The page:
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‘Find solutions for challenges like climate change’

| | Chandigarh | in Chandigarh

President Ram Nath Kovind on Sunday exhorted scientists and students to work towards finding solutions to challenges such as climate change and water scarcity.

Kovind, who was addressing the 7th convocation of Indian Institute of Science Education and Research (IISER) at Mohali said that scientific research has three major objectives which should serve as a guiding light.

“First, science and technology must continue to play a role in nation building. As our nation evolves and our society changes, are needs too are transformed. Yet, science and technology will always be required to find answers to developmental questions,” said the President even as he noted that Mohali has become a hub for knowledge economy, information technology, biotechnology and bioinformatics, and that IISER should be the fulcrum of the entire ecosystem.

 The President said that today, the questions before us range from battling climate change to providing low-cost, but effective, healthcare solutions. And, from helping our farmers overcome productivity and water-scarcity challenges to building sustainable cities and houses that are socially inclusive and provide a life of dignity to everyone, said he.

“Secondly, science and technology have a symbiotic relationship with business and industry. Product invention and process innovation, converting the learning of the lab into commercially viable products, using technology to promote efficiency, enterprise and employment … there is so much science and commerce can do together,” he said.

Citing examples of Silicon Valley in California and Bengaluru, he said IISER must strive to play a similar role in Mohali. Punjab has a long history of technocrats who ventured into successful businesses, he added.

“Thirdly, institutions of scientific education and research are important in themselves for blue-sky innovation and for expanding the frontiers of knowledge. This is the fundamental and to my mind most critical value of scientific research,” he said.

Kovind said, “I urge those graduating today, as well as others studying at IISER, to keep these three motivations in mind as they climb higher. In their own way, these three motivations of science and research will help you to serve fellow citizens, to serve society and country, and to serve the larger cause of humanity.”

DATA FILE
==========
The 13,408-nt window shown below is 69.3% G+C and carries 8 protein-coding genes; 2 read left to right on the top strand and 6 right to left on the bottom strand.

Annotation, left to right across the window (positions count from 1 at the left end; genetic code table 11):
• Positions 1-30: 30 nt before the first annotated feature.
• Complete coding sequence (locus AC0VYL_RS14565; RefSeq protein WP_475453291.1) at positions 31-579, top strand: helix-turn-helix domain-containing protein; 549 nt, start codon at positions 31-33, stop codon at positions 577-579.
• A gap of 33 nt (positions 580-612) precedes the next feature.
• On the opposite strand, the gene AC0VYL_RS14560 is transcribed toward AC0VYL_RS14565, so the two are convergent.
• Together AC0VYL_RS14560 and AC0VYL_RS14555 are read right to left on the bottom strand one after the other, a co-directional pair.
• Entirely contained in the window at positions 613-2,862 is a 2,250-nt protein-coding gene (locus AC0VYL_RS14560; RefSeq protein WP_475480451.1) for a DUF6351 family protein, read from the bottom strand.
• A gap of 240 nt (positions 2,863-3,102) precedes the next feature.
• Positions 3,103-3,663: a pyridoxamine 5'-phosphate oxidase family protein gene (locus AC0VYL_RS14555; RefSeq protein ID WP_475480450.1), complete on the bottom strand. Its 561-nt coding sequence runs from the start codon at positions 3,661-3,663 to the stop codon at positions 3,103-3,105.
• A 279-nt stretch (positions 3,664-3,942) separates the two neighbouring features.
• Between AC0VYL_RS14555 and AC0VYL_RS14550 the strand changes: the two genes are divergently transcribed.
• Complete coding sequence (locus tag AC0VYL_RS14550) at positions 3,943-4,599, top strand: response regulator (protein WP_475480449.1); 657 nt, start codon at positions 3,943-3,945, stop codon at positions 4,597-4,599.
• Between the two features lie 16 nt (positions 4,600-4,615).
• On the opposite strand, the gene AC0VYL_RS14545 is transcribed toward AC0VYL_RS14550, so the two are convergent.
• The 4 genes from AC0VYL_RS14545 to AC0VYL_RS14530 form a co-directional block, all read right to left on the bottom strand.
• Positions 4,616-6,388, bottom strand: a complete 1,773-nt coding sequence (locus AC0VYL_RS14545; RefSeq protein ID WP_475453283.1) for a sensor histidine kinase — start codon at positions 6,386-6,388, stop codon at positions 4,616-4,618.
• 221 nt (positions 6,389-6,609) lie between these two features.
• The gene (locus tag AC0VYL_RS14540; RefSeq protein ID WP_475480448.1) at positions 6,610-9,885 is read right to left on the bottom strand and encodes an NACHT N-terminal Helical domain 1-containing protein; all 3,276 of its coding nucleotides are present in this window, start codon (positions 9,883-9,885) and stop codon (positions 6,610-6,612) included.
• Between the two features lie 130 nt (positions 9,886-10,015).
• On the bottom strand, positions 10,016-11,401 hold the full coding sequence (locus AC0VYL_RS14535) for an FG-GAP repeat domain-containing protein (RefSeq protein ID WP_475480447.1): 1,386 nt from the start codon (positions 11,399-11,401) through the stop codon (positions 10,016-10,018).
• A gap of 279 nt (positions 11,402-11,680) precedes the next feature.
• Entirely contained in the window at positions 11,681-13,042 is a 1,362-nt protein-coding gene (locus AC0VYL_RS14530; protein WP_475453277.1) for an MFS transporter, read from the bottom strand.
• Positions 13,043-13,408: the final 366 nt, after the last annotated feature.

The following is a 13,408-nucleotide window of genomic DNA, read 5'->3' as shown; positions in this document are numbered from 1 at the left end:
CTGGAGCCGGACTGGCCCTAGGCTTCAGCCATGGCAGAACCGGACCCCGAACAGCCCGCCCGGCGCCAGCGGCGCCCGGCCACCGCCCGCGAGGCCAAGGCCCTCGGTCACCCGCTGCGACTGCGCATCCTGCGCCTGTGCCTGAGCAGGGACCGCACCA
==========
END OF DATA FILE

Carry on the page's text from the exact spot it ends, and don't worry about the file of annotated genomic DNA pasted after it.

“Going through the list of the 152 students, who are graduating today by getting undergraduate and master’s degrees or PhDs, I find that 66 are girl students. That is a little over 40 per cent, said he.

“However, both the gold medals for academic performance have gone to girl students. Three of the four awards for academic excellence have been won by girl students,” Kovind said.

Noting that IISER is one of India’s foremost destinations for students interested in science, Kovind said, “The institute is well on its way to fulfilling its mandate of promoting and providing facilities for basic science research and integrating these with the needs of India.”

“This is one of the most exciting and promising urban agglomerations in our country. In parallel, IISER Mohali is also drawing inspiration from the rich tradition of basic and applied scientific research in Punjab. This legacy goes back to the period before Independence, when Punjab was one of India’s earliest centres of scientific knowledge production and training,” he said.

This legacy also provides us some excellent examples of how collaboration between scientific researchers and technologists on one side, and the larger developmental process on the other, contributed to nation building, Kovind said.

He added, “We can’t forget the technologists who did the groundwork for large projects such as the Bhakra Nangal project. It was agricultural scientists and universities in Punjab that provided the basis for enhanced food productivity and the Green Revolution.”

On the occasion, the Governors of Punjab and Haryana were also present.

 
 
 
 
 

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